Guitarist Phil Manzanera rarely gets the recognition he deserves, especially here in the states. Despite mingling in musician circles with Brian Eno, David Gilmour, John Cale, and Robert Wyatt to name a few, Manzanera’s artistry is still a force to be discovered by many.
Manzanera recently released a three disc set entitled The Music 1972- 2008(Expression Records.) The collection is as eclectic and experimental as the guitarist’s playing. The material seems to be the musician’s choice; musical moments from his career since his start as the lead guitarist of the seminal English band Roxy Music.
The first disc of the set is a brief overview of the first 25 years of Manzanera’s career. Roxy Music’s “Amazona” opens the disc, which Manzanera mentions in the included EPK as being the first song he felt he wrote for the band. There’s also material from his work with Brian Eno, and his first solo album Diamond Head. The stand out tracks are those from the English experimental rock band 801 Live which included Manzanera, Eno, Bill MacCormick, and drummer Simon Phillips.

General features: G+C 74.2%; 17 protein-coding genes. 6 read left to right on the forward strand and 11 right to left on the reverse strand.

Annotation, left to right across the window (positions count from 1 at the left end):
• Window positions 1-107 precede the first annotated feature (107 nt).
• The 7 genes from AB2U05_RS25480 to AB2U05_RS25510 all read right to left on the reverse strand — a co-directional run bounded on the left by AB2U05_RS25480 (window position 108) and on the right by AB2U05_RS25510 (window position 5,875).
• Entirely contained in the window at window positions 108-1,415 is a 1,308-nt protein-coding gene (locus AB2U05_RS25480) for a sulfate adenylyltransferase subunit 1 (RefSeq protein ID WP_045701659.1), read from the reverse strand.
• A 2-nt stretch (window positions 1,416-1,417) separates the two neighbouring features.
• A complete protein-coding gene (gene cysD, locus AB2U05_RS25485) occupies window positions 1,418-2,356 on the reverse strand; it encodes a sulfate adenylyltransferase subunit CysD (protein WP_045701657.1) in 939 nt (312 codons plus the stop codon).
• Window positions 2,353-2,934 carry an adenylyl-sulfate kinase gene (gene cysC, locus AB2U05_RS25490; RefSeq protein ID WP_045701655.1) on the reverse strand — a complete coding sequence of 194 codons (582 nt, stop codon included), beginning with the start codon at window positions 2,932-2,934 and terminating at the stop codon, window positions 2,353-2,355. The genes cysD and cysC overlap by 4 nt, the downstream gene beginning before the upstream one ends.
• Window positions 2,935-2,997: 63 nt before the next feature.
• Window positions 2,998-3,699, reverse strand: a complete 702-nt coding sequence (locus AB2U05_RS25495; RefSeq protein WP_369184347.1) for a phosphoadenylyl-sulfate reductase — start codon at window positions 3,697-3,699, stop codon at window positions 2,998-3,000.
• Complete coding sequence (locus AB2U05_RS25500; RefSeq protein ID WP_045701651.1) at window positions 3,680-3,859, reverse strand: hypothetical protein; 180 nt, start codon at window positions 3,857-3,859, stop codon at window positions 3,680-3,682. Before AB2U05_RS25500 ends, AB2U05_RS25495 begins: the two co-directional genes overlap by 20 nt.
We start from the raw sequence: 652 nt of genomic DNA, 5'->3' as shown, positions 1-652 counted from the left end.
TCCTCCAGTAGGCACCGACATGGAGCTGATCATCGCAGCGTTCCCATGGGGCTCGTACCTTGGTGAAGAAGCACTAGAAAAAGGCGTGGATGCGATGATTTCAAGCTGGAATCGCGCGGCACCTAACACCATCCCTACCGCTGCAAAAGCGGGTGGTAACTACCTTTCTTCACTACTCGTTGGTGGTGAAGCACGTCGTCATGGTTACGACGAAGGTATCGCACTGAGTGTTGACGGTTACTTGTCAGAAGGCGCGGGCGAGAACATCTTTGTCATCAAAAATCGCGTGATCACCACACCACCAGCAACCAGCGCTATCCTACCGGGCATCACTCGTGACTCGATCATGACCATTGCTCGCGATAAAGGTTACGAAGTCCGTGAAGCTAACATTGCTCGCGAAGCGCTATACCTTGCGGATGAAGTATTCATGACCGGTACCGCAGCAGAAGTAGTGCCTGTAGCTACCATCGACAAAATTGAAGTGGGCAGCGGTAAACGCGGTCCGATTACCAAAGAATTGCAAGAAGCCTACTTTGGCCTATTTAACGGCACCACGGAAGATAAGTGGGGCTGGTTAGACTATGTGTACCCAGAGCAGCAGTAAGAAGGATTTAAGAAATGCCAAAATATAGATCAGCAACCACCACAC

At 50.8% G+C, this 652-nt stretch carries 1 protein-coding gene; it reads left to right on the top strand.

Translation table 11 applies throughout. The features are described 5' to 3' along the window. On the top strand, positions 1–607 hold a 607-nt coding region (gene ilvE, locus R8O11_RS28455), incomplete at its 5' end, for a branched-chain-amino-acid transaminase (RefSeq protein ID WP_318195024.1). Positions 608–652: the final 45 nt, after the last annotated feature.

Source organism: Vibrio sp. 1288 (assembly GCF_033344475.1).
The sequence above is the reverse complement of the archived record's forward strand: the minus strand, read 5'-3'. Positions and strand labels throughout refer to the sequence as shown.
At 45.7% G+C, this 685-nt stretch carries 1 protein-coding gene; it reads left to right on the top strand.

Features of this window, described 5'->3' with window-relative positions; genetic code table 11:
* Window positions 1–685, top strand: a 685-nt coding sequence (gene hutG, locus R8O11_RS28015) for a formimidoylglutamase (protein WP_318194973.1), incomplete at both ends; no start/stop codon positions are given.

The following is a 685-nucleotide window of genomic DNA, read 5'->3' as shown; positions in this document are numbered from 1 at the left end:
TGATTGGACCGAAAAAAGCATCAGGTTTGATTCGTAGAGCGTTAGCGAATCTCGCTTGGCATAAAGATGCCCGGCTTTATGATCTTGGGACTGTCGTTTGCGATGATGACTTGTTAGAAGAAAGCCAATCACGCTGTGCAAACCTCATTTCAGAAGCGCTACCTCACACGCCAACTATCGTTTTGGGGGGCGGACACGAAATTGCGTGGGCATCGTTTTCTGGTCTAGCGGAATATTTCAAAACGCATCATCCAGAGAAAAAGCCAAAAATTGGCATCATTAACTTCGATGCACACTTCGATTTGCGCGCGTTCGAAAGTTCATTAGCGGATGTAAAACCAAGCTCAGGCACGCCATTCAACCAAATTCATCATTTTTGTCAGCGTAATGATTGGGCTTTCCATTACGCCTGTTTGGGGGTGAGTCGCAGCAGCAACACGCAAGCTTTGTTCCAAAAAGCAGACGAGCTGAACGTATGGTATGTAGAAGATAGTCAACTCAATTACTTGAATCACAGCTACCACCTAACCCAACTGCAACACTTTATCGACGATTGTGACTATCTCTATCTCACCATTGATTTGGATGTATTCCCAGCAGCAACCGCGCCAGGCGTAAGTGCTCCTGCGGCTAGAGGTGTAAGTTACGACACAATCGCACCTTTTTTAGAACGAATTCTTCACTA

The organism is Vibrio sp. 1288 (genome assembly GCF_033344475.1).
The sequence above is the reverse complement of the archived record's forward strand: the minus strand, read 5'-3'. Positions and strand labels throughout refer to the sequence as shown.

The second disc represents the last 10 years of his work, stemming exclusively from three solo albums; Vozero, 6 p.m. and 50 Minutes Later. The highlight of the set is Disc 3’s DVD featuring the documentary “Revolution to Roxy,” which is Manzanera’s telling of his career in his words. It’s from this 2008 film that one gets the feeling that nostalgia was the main catalyst for the material Manzanera chose to include on The Music 1972-2008. The DVD includes some nice live footage including a vintage 1975 clip of the guitarist performing “Diamond Head” in Sweden, footage from 1991’s Guitar Legends and a couple songs highlighting his Latin heritage with “Guantanamera” and “Mama Hue” with Manzanera Moncada.
In the liner notes, the late Ian MacDonald points out that the main influences of Manzanera’s playing are his Latin American heritage, his introduction to Western pop in the ‘60s and experimental, improvisatory psychedelic rock. This is a perfect take on all the elements that combine to make Manzanera’s playing so distinctive and tantalizing.